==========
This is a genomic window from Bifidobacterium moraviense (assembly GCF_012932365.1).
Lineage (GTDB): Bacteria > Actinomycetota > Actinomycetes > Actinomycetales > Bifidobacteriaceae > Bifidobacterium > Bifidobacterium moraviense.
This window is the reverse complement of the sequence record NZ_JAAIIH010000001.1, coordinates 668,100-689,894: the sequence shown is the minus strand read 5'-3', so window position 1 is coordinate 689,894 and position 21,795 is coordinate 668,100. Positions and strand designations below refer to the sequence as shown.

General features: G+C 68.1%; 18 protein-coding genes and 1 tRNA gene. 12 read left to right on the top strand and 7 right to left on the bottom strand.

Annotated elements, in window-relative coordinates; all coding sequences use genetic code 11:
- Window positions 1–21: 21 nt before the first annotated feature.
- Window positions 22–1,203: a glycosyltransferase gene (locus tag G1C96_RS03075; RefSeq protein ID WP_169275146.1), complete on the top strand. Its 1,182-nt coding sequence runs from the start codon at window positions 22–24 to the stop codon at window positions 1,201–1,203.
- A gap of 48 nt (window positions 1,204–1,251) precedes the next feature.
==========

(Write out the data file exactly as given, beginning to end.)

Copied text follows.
This is a genomic window from Bifidobacterium moraviense (assembly GCF_012932365.1).
Lineage (GTDB): Bacteria > Actinomycetota > Actinomycetes > Actinomycetales > Bifidobacteriaceae > Bifidobacterium > Bifidobacterium moraviense.
This window is the reverse complement of the sequence record NZ_JAAIIH010000001.1, coordinates 668,100-689,894: the sequence shown is the minus strand read 5'-3', so window position 1 is coordinate 689,894 and position 21,795 is coordinate 668,100. Positions and strand designations below refer to the sequence as shown.

General features: G+C 68.1%; 18 protein-coding genes and 1 tRNA gene. 12 read left to right on the top strand and 7 right to left on the bottom strand.

Annotated elements, in window-relative coordinates; all coding sequences use genetic code 11:
- Window positions 1–21: 21 nt before the first annotated feature.
- Window positions 22–1,203: a glycosyltransferase gene (locus tag G1C96_RS03075; RefSeq protein ID WP_169275146.1), complete on the top strand. Its 1,182-nt coding sequence runs from the start codon at window positions 22–24 to the stop codon at window positions 1,201–1,203.
- A gap of 48 nt (window positions 1,204–1,251) precedes the next feature.